In a speech on Sunday, May 26, brigadier-general Gholamreza Jalali of the Islamic Revolutionary Guard Corps said, the U.S. “uses social media for media and psychological operations to influence Iranians’ minds.”
He added that Washington has the opportunity to exercise soft power in exploiting both Iran’s lack of a defensive national intranet and its weakened economy, using “social media for placing its forces on a war footing against the Islamic Republic”.
Jalali maintained that possibility of a war between the two countries was minimal.
Social media and the effect of sanctions, he said, provided a two-pronged weapon for the U.S. which Iran would counter, he added.
“We will close social media and stop the U.S. directing Iranian public opinion through it,” said Jalali. He added: “The U.S. will also lose its leverage of economic sanctions if war breaks out.”
On a visit to Bushehr, the site of Iran’s sole nuclear reactor, last month, Jalali said that controlling social networks at the time of crises is a “must” that should “seriously be considered”.
The Islamic Republic has been talking about replacing the internet by a national network since 2010 – it was then expected to be fully operational within five years.
Critics insist the real aim is to tighten censorship and the authorities’ control over people’s use of the internet.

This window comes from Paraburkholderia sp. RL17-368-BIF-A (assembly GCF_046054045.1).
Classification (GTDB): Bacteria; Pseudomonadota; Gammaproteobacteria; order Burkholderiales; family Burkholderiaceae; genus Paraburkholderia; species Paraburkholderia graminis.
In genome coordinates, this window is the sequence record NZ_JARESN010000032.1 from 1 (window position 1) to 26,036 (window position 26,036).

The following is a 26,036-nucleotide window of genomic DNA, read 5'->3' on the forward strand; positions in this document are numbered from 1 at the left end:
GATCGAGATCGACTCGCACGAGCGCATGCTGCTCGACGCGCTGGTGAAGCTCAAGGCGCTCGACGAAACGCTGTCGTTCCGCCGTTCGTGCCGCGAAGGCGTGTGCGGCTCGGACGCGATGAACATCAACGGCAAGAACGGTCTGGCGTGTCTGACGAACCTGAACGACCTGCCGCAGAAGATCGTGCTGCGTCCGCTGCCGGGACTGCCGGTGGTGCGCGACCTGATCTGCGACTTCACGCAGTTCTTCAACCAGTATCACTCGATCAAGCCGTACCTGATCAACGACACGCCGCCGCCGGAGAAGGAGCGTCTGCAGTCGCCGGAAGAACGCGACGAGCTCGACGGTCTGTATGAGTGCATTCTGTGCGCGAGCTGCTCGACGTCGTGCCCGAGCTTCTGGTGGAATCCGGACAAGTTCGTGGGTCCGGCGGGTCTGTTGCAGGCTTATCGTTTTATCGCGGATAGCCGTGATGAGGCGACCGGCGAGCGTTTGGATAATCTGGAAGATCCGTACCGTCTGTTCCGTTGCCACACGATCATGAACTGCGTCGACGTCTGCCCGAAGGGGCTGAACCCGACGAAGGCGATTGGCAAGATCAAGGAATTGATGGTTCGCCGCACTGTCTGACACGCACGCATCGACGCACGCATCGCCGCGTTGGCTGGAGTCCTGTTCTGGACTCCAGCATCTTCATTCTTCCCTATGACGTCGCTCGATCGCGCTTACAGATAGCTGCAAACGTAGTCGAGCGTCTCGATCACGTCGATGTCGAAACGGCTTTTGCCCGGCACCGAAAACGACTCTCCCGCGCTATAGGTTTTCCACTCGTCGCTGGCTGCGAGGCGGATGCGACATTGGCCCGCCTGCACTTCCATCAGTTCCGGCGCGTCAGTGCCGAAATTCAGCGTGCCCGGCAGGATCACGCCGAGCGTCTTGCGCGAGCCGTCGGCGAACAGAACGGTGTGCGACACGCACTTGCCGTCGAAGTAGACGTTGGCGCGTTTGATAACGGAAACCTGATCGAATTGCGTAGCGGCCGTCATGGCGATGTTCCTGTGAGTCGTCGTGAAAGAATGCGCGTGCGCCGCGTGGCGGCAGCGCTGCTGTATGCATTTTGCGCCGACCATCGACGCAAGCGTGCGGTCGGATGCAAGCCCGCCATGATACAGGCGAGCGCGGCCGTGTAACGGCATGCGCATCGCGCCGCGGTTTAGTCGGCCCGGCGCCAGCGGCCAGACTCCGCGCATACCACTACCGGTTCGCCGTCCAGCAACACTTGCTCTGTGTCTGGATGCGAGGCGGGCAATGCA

Iran’s national information network (NIN) is 80 percent complete, the Supreme Council of the Cultural Revolution announced last week.
With the NIN, Tehran hopes to cut the country’s dependency on international cyberspace.
Brig-Gen Jalali said Iran’s eight-year war with Iraq carried lessons on how the U.S. might seek to control public opinion in the country. Though he did not elaborate on what these were, in the 1980s there was a brutal crackdown on dissent in the Islamic Republic.
Claiming that the U.S. had launched a “council” to rally Iranian opposition groups abroad, Jalali pointed to Iran’s influence in Middle East, threatening to retaliate against “Washington’s actions by employing the capacity of pro-Islamic Republic people in Syria, Lebanon, Iraq, Yemen, Palestine, and many other countries.”
There is no evidence, however, that the council Jalali referred to exists.
A staunch advocate of blocking internet at the “time of crisis”, Jalali has a reputation for eccentric quips.
Last July he gained international attention after accusing Israel of “stealing Iran’s clouds”.
He said: “Israel and another country in the region have set up joint teams which work to ensure clouds entering Iranian skies are unable to release rain. On top of that, we are facing the issue of cloud and snow-theft.”
This was an attempt to blame “enemies” for years of drought in Iran. But last winter things changes and Iran was inundated by severe rains for weeks, causing devastating floods in large swaths of the country.